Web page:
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Reporting Outbreaks, Epidemics or Unusual Occurrences of Communicable Diseases

Public Health Service
Health Services and Mental Health Administration
Indian Health Service
Silver Spring, Maryland


Effective Date:  March 17, 1969


    1. To establish requirements and procedures for reporting outbreaks, epidemics or unusual occurrences of communicable diseases affecting Indians and Alaska Natives served by the Indian Health Service.
    2. To prompt assistance, if needed, to the Service Units in supplies, drugs, biologicals and/or manpower.
    3. To enable Service Unit staff to receive advice, guidance and epidemiological assistance from Area, Headquarters, or other agencies, in the treatment of cases, control of epidemics and tracing the origin and mode of the spread of the disease.

  2. GENERAL.  It is essential for the Headquarters and Area Offices to be informed promptly and adequately of outbreaks, epidemics or unusual occurrences of communicable diseases, to assure that appropriate action is being taken and to alert the Surgeon General and other responsible officers in view of public interest in such matters.

    1. All cases of cholera, plague, louse-borne relapsing fever, smallpox, louse-borne typhus fever and yellow fever.
    2. All cases of tick-borne relapsing fever, flea-borne typhus fever, anthrax, botulism, psittacosis, typhoid fever, diphtheria, poliomyelitis and human rabies.
    3. All outbreaks, regardless of their etiology, occurring in hospitals, schools, dormitories or any other institution.
    4. All outbreaks of diarrhea of the newborn occurring in hospitals.
    5. All outbreaks, regardless of their etiology or place of occurrence, in which water or food is suspected or found to be the vehicle of the infection.
    6. High incidence of respiratory diseases, particularly during periods when influenza is likely to occur.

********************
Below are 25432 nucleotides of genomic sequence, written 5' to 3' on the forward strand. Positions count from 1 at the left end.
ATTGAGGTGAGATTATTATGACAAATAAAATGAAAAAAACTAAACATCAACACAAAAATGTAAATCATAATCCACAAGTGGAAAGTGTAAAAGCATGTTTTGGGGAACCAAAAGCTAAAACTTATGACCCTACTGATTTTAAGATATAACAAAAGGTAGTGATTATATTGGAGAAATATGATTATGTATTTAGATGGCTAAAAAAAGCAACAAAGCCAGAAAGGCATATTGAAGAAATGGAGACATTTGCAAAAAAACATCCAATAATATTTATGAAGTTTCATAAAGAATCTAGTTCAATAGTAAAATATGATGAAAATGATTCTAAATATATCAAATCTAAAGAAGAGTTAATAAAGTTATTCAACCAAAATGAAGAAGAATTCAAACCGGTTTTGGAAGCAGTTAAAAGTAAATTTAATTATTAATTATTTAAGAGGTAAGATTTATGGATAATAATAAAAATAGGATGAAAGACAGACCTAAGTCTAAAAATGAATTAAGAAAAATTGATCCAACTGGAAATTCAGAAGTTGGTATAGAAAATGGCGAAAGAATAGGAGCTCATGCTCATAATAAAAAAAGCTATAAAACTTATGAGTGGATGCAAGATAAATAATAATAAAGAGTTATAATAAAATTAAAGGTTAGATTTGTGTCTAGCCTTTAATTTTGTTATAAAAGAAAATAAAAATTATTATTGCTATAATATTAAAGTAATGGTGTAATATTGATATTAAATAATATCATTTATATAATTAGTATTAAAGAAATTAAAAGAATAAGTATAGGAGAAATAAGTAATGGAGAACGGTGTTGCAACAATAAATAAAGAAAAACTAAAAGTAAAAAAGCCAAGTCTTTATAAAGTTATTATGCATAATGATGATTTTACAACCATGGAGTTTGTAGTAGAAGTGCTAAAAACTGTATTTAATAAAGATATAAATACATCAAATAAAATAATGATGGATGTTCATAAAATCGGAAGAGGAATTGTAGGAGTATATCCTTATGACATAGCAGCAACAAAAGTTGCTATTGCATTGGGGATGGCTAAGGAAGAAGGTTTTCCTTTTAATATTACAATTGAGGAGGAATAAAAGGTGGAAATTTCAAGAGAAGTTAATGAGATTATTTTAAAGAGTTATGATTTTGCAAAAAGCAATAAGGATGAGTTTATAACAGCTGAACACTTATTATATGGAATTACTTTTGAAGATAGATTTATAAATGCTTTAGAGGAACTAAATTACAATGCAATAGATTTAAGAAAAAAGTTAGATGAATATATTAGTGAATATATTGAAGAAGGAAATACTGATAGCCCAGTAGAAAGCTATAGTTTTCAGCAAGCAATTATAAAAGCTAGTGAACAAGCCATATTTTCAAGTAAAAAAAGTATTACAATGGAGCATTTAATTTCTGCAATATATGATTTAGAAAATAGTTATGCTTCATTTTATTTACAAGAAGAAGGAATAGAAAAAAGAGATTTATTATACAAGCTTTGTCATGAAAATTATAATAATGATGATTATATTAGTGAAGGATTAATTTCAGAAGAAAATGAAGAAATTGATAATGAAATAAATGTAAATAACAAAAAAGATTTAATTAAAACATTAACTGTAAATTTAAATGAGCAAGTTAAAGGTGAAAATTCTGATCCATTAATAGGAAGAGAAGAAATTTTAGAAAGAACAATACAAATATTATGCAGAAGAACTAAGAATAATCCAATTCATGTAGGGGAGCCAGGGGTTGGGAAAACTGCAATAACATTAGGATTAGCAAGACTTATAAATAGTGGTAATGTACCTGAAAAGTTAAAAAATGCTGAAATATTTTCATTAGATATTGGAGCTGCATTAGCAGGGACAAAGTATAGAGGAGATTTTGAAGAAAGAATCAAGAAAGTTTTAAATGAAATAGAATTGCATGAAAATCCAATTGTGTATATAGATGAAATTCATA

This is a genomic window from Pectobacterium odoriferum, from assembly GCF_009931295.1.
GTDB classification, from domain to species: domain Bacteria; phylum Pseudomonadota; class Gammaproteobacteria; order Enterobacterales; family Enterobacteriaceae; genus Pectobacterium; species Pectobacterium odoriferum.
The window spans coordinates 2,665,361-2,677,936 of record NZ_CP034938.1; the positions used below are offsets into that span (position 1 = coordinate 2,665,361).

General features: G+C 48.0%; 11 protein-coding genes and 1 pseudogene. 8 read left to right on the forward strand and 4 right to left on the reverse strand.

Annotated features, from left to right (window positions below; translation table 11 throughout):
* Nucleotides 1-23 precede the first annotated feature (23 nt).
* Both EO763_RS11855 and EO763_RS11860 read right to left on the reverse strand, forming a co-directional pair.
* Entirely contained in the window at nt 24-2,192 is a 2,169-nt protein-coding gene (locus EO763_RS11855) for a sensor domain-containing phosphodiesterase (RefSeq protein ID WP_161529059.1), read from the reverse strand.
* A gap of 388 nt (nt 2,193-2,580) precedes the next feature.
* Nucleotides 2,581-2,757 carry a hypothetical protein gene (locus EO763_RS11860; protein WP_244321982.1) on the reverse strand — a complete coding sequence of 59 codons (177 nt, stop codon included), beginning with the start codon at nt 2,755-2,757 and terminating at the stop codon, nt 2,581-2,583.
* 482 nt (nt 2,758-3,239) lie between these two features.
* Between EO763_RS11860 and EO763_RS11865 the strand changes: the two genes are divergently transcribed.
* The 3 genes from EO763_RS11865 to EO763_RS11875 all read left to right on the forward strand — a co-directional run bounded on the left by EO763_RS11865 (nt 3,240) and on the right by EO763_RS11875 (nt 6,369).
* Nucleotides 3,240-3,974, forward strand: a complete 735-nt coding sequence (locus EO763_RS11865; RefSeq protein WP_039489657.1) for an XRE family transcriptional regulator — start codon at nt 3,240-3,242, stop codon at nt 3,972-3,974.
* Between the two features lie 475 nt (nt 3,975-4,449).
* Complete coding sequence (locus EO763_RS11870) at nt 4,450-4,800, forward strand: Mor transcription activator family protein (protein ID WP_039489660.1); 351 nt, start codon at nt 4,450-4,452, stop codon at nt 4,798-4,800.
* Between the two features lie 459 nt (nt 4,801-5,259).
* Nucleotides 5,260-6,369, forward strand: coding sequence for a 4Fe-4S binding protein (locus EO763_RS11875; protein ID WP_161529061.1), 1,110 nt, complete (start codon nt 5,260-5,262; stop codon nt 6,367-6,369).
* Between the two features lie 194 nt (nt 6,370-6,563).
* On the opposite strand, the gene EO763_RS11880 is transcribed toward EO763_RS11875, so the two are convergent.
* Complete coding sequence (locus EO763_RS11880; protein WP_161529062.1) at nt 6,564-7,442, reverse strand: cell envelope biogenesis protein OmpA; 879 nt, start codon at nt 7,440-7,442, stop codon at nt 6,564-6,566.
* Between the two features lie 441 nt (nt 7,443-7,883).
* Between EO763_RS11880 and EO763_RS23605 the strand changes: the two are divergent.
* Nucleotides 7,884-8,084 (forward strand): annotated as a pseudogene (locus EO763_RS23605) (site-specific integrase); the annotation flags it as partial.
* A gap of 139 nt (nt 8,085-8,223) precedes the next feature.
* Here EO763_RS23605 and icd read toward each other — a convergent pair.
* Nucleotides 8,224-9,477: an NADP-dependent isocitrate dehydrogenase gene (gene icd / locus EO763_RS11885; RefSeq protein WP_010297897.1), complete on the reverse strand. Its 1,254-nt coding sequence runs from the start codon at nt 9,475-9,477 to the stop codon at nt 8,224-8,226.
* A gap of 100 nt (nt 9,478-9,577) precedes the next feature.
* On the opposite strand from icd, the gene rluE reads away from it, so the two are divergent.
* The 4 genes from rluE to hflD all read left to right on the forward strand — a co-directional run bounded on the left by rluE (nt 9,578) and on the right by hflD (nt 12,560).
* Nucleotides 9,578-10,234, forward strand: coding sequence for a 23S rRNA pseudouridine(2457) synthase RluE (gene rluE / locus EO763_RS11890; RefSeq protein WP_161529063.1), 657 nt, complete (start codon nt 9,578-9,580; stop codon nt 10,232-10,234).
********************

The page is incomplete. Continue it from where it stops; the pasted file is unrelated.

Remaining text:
7. "Micro-epidemics" of tuberculosis in a community or institution, e.g., school.
    8. Outbreaks or unusual high incidence over the endemic pattern for the locality of gastrointestinal infectious diseases, especially infectious hepatitis, salmonellosis, shigellosis and gastroenteritis.
    9. Multiple cases of undiagnosed diseases or diseases new or infrequent in the locality, i.e., meningococcal meningitis.  A single case of a communicable disease long absent from a population, or first invasion of a disease not previously recognized in that locality, is to be considered as a potential epidemic and meeting the requirements in respect to reporting of epidemics.
    10. Multiple group of cases of a disease occurring under unusual circumstances, such as uncommon mode of spread, a relatively high case fatality rate or a high incidence of diseases "out of season."
    11. Unusual occurrence of syphilis.
    12. Unusual occurrence of high mortality episodes, particularly among children, when an infectious etiology is confirmed or suspected.
    13. Unusual occurrence in animals, of rabies, anthrax, psittacosis, plague, Q fever, tularemia, brucelosis, equine and St. Louis types of encephalomyelitis and leptospirosis, since these diseases may spread to man.


    1. Preliminary Report.  As soon as information of any of the occurrences mentioned in 3 above is available, the Service Unit Director or officer in charge of the field facility shall notify the Area Director by telephone or telegram.  The Area Director should see that consultative services are provided, if appropriate, as well as any assistance the Service Unit may need.  Upon receiving the notification, the Area Director, utilizing telephone or telegram, shall notify the Chief, Office of Program Services, Indian Health Service.  The Chief, Office of Program Services will furnish a copy of the notification to the Chief, Program Analysis and Statistics Branch.  This preliminary report should include the location, the general nature or type of outbreak, apparent mode of spread, and the extent or approximate number of cases.  Diseases included in categories A and B in 3 above will be reported by the case, with the name, sex, age and address of the patient(s).  Outbreaks of other diseases included in 3 will be reported by the number of cases, except when requested otherwise by the Area or the Indian Health Service Headquarters.  The occurrence of cases of diseases included in category A in 3 above will be reported, by the case, by telephone or telegram to the Chief, Foreign Quarantine Program, Atlanta, by the Director of the Indian Health Service or his designate.